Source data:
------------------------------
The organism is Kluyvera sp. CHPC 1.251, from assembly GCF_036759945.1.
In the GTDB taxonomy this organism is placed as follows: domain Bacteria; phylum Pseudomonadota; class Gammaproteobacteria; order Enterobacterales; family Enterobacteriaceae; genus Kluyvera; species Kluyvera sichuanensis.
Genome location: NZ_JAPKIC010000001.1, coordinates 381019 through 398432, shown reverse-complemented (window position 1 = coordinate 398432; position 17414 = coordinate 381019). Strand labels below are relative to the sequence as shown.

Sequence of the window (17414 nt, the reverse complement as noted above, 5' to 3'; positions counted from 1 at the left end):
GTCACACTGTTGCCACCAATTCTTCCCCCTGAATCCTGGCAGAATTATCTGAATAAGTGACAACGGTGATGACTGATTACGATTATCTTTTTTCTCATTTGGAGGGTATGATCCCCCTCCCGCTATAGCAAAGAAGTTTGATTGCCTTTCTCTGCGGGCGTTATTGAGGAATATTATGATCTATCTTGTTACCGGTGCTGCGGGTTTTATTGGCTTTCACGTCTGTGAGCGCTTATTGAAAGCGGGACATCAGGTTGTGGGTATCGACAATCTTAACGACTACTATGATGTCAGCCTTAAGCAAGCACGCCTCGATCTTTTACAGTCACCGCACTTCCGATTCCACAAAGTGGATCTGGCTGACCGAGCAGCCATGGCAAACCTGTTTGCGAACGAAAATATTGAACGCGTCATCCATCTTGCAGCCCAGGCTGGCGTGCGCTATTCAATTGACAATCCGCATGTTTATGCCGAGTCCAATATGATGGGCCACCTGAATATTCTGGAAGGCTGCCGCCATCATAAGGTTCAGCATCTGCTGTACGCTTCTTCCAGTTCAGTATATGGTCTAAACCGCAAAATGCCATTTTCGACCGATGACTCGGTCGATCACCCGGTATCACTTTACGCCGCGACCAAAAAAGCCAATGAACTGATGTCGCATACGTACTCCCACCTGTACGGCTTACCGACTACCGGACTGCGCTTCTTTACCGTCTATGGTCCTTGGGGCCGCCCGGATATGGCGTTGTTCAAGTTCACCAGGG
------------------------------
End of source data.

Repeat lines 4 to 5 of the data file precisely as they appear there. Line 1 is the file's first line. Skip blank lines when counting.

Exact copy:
Sequence of the window (17414 nt, the reverse complement as noted above, 5' to 3'; positions counted from 1 at the left end):
GTCACACTGTTGCCACCAATTCTTCCCCCTGAATCCTGGCAGAATTATCTGAATAAGTGACAACGGTGATGACTGATTACGATTATCTTTTTTCTCATTTGGAGGGTATGATCCCCCTCCCGCTATAGCAAAGAAGTTTGATTGCCTTTCTCTGCGGGCGTTATTGAGGAATATTATGATCTATCTTGTTACCGGTGCTGCGGGTTTTATTGGCTTTCACGTCTGTGAGCGCTTATTGAAAGCGGGACATCAGGTTGTGGGTATCGACAATCTTAACGACTACTATGATGTCAGCCTTAAGCAAGCACGCCTCGATCTTTTACAGTCACCGCACTTCCGATTCCACAAAGTGGATCTGGCTGACCGAGCAGCCATGGCAAACCTGTTTGCGAACGAAAATATTGAACGCGTCATCCATCTTGCAGCCCAGGCTGGCGTGCGCTATTCAATTGACAATCCGCATGTTTATGCCGAGTCCAATATGATGGGCCACCTGAATATTCTGGAAGGCTGCCGCCATCATAAGGTTCAGCATCTGCTGTACGCTTCTTCCAGTTCAGTATATGGTCTAAACCGCAAAATGCCATTTTCGACCGATGACTCGGTCGATCACCCGGTATCACTTTACGCCGCGACCAAAAAAGCCAATGAACTGATGTCGCATACGTACTCCCACCTGTACGGCTTACCGACTACCGGACTGCGCTTCTTTACCGTCTATGGTCCTTGGGGCCGCCCGGATATGGCGTTGTTCAAGTTCACCAGGG